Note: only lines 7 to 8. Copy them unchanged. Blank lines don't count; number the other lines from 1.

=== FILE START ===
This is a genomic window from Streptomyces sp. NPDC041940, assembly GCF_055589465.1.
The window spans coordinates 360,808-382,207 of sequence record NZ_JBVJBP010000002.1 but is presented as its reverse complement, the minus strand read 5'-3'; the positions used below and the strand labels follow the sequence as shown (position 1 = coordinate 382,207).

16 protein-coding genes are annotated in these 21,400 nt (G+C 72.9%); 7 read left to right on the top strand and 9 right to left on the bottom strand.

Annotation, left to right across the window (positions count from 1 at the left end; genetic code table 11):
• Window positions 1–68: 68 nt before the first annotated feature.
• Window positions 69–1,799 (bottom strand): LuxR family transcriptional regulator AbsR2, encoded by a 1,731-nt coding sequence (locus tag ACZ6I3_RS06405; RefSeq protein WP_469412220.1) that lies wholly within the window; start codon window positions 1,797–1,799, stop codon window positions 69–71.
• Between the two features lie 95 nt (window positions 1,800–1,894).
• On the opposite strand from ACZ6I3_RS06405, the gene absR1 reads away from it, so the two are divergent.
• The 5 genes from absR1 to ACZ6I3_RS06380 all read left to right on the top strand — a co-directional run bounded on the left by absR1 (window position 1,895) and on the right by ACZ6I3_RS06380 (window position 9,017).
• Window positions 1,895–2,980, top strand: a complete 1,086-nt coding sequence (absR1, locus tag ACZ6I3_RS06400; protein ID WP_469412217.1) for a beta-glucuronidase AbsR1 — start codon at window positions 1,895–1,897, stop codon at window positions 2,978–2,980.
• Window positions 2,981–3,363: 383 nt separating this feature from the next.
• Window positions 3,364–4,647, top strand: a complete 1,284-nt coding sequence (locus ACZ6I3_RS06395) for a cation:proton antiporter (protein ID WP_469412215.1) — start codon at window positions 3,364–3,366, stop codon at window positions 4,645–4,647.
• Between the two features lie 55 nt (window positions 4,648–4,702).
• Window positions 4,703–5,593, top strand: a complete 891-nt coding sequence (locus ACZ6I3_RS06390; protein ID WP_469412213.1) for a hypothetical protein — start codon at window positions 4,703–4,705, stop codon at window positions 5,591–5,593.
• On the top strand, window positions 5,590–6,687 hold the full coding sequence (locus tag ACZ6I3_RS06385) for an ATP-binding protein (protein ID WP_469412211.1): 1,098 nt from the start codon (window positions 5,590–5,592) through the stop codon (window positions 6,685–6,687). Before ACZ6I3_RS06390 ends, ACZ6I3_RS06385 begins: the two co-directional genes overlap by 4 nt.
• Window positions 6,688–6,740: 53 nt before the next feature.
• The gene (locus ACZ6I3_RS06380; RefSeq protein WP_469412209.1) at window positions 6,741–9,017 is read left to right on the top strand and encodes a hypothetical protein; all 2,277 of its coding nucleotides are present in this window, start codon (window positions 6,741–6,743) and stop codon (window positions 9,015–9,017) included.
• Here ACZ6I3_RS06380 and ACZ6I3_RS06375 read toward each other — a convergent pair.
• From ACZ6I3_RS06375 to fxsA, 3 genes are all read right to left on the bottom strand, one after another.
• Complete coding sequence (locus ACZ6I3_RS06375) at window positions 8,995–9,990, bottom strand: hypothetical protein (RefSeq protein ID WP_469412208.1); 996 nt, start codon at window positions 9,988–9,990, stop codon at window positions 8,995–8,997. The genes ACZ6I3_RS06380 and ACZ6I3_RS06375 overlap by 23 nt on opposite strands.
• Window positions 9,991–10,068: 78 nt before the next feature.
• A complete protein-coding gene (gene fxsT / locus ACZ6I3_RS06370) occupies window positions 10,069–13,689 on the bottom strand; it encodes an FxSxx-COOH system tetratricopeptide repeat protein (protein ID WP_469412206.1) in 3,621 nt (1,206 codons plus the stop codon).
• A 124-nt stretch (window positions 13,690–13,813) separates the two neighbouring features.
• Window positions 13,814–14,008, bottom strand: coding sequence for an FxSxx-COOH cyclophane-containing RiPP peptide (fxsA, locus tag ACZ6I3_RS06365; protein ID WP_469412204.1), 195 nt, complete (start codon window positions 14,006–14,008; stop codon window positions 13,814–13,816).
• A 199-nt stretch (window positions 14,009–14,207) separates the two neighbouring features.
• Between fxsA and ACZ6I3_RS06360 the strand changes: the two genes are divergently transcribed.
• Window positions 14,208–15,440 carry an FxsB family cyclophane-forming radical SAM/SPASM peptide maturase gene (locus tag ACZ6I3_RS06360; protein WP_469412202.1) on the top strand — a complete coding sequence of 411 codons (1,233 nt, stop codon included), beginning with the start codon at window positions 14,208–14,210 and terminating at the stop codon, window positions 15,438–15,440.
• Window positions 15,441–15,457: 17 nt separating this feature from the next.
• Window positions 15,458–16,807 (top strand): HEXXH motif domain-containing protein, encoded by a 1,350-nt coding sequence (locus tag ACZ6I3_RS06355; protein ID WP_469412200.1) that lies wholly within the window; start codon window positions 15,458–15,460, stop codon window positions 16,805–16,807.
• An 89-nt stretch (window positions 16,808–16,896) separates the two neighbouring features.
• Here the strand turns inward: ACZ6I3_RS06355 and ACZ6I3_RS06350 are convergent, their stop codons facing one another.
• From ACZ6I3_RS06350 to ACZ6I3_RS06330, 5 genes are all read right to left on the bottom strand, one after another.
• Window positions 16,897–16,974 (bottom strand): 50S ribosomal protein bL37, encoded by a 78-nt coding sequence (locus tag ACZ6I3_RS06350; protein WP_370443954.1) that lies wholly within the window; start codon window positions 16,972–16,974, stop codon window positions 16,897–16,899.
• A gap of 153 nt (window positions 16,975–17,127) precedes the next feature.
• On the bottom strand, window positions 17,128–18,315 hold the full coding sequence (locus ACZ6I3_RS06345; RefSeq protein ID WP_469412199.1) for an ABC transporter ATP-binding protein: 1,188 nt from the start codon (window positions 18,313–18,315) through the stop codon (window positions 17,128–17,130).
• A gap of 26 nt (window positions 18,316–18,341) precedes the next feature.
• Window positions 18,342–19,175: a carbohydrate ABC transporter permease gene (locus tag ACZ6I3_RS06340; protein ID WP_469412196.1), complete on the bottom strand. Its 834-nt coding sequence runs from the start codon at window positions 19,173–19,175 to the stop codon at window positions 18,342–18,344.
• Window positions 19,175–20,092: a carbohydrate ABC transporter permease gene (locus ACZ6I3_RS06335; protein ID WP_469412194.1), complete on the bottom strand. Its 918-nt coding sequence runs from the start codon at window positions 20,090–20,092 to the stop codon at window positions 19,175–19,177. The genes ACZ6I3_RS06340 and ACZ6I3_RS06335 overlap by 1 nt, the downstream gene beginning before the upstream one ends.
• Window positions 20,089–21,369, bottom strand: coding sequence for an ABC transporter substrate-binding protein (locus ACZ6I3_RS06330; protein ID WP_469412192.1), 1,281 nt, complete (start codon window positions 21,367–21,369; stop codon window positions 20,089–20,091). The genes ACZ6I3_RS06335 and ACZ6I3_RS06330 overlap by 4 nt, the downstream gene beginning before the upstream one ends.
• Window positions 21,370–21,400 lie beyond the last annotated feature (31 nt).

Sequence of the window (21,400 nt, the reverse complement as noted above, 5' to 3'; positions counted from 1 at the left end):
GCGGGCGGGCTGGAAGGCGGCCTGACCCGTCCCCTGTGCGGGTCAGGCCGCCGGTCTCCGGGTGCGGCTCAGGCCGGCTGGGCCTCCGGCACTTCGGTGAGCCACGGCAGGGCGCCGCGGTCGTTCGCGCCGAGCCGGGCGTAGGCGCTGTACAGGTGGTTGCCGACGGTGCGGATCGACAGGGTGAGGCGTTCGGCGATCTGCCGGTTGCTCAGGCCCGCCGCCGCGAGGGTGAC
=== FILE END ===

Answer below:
• Between the two features lie 95 nt (window positions 1,800–1,894).
• On the opposite strand from ACZ6I3_RS06405, the gene absR1 reads away from it, so the two are divergent.